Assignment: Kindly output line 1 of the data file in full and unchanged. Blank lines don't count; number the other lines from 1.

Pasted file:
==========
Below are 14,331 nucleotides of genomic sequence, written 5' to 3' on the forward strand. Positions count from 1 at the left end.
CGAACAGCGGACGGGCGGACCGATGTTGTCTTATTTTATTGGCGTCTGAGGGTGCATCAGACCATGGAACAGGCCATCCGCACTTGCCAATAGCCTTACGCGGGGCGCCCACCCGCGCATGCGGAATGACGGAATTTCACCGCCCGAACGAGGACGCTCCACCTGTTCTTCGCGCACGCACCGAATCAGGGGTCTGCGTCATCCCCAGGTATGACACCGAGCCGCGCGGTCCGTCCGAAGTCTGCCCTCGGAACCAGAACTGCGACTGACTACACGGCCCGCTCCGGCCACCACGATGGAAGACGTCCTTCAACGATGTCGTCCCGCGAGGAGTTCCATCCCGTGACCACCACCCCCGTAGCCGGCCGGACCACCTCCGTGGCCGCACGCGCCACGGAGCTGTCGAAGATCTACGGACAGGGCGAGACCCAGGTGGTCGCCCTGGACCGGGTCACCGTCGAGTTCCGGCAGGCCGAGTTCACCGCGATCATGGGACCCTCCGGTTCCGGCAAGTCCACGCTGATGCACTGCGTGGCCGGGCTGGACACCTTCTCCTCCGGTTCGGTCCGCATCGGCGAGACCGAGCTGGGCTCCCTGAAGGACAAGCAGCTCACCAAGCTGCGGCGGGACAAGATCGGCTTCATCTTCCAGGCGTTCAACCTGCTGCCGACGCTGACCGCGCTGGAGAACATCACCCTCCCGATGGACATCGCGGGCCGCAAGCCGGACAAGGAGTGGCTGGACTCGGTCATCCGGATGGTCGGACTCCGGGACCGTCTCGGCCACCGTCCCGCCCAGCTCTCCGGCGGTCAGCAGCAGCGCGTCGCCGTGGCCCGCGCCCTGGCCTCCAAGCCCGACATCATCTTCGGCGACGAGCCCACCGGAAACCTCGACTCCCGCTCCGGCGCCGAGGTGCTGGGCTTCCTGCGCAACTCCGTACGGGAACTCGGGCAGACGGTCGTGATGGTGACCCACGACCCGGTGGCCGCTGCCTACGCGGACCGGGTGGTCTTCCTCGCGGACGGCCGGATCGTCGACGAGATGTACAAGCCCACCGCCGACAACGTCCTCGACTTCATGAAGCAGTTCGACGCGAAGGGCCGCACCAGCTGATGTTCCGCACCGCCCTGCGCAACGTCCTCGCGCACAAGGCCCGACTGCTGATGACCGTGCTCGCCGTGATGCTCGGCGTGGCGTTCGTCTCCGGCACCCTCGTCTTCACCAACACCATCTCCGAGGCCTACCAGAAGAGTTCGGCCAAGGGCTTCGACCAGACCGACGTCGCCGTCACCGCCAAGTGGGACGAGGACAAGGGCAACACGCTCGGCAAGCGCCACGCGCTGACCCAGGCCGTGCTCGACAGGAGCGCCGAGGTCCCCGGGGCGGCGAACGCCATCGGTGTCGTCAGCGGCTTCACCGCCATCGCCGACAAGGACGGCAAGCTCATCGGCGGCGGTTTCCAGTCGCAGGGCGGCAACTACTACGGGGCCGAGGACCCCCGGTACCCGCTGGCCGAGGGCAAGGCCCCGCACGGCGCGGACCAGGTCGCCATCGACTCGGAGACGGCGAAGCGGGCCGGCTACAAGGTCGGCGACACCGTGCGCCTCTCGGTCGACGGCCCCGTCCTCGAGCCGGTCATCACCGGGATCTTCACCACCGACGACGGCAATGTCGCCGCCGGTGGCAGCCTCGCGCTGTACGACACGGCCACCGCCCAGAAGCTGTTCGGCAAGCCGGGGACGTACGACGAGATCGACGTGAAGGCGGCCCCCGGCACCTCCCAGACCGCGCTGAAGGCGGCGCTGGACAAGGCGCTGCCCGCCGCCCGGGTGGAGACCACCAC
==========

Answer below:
Below are 14,331 nucleotides of genomic sequence, written 5' to 3' on the forward strand. Positions count from 1 at the left end.